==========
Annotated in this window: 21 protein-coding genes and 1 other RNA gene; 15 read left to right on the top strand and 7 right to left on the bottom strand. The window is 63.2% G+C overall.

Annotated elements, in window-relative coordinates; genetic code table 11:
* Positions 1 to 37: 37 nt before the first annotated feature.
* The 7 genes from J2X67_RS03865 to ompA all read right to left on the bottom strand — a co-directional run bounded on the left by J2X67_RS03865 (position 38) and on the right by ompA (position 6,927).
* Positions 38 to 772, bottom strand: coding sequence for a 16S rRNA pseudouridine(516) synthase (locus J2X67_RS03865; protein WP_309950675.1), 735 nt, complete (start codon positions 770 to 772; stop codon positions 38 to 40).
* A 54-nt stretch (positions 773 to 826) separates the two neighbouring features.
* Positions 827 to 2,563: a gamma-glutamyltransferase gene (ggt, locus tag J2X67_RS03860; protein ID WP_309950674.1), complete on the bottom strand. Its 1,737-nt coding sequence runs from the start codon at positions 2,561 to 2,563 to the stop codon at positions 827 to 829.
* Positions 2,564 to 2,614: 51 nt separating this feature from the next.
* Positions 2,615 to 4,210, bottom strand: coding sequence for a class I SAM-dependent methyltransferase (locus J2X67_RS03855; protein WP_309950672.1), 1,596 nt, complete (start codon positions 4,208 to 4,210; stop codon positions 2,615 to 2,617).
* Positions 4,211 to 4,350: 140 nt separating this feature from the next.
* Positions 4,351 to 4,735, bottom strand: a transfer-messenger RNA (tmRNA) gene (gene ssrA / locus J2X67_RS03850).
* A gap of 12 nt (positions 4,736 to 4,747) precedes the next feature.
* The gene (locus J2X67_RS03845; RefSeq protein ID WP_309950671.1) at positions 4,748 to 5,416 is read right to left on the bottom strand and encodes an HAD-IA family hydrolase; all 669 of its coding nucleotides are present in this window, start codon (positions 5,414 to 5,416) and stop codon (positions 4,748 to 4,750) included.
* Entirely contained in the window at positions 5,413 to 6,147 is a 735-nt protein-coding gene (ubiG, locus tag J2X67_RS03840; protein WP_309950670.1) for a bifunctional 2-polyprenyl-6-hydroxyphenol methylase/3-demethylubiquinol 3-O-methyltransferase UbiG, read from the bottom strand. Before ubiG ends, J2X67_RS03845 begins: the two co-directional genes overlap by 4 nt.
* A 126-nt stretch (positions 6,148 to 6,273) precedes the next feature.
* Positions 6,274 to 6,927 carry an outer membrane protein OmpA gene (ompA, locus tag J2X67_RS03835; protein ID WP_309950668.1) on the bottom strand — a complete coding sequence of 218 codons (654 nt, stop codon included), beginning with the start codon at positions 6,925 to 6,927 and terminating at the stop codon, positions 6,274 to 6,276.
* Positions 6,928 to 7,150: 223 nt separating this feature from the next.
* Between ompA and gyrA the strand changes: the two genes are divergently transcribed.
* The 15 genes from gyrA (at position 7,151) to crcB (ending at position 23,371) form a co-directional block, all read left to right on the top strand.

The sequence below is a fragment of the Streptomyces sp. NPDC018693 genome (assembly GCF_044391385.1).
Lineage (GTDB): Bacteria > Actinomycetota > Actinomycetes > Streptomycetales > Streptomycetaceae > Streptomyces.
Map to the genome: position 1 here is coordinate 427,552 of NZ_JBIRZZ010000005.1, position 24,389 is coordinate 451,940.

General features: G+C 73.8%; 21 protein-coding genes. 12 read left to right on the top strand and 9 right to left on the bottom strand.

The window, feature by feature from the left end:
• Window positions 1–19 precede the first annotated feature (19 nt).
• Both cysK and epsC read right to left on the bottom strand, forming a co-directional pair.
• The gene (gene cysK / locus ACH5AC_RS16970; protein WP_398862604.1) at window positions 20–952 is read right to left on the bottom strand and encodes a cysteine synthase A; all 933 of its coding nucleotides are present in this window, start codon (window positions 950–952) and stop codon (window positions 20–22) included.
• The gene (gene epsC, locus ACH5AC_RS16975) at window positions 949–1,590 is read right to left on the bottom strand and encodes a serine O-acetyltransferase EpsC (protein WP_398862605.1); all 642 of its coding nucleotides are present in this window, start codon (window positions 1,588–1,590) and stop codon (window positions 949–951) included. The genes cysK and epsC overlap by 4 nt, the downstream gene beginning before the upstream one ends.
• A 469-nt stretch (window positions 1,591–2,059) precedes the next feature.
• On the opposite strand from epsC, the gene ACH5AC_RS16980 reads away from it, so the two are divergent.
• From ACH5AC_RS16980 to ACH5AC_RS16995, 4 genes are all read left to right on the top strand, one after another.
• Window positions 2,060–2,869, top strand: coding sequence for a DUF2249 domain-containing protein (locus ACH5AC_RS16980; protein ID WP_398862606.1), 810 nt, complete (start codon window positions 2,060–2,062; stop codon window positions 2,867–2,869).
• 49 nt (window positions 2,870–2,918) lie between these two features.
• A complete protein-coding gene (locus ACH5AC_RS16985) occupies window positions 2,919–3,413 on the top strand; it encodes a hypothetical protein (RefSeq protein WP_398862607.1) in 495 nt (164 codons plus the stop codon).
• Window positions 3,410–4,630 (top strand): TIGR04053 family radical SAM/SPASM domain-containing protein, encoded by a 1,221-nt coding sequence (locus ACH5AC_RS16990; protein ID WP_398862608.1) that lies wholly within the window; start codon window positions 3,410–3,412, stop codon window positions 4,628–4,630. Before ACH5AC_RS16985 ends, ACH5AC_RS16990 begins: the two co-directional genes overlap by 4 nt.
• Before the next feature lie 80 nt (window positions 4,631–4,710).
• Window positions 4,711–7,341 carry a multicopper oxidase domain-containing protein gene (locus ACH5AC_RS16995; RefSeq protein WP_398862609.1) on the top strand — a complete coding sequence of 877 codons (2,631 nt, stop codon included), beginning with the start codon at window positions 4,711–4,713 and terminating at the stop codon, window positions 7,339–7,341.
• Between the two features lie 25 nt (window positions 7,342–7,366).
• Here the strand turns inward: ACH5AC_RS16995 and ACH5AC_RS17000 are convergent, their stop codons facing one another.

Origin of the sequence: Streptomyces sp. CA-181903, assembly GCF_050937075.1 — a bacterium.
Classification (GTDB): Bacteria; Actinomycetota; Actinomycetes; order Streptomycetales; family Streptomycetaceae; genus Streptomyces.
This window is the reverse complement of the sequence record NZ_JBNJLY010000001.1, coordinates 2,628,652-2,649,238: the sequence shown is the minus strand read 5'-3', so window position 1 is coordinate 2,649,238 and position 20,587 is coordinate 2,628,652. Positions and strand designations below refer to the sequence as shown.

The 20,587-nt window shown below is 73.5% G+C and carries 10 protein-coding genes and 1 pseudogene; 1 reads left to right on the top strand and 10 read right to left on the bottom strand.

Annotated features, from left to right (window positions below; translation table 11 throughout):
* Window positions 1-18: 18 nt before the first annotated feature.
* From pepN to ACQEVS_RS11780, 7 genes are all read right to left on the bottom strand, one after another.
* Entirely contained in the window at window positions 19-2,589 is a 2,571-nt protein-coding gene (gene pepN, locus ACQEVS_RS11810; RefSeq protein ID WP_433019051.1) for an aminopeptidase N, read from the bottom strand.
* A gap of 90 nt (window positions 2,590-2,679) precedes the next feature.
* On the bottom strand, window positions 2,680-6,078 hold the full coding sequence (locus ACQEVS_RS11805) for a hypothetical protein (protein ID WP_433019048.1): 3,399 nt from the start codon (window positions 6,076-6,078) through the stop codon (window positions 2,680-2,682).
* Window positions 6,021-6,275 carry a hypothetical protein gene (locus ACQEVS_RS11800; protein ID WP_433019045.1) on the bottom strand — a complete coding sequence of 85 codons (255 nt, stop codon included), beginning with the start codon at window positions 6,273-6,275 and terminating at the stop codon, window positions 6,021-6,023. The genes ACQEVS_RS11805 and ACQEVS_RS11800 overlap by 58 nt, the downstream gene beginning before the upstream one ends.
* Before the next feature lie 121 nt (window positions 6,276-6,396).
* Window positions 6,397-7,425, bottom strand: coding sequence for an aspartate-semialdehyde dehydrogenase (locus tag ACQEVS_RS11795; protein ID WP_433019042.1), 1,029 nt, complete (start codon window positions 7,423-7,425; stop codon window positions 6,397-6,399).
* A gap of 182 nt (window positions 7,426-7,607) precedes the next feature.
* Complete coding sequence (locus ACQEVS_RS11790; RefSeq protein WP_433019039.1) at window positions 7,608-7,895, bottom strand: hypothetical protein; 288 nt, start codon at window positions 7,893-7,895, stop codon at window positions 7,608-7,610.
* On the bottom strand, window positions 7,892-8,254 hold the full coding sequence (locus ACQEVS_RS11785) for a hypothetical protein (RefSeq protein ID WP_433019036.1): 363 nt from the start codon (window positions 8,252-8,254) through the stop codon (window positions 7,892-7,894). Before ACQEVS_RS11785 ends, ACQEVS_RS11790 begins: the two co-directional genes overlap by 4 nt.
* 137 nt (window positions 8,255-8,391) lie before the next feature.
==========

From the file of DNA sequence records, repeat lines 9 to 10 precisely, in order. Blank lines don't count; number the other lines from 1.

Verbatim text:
* Positions 2,615 to 4,210, bottom strand: coding sequence for a class I SAM-dependent methyltransferase (locus J2X67_RS03855; protein WP_309950672.1), 1,596 nt, complete (start codon positions 4,208 to 4,210; stop codon positions 2,615 to 2,617).
* Positions 4,211 to 4,350: 140 nt separating this feature from the next.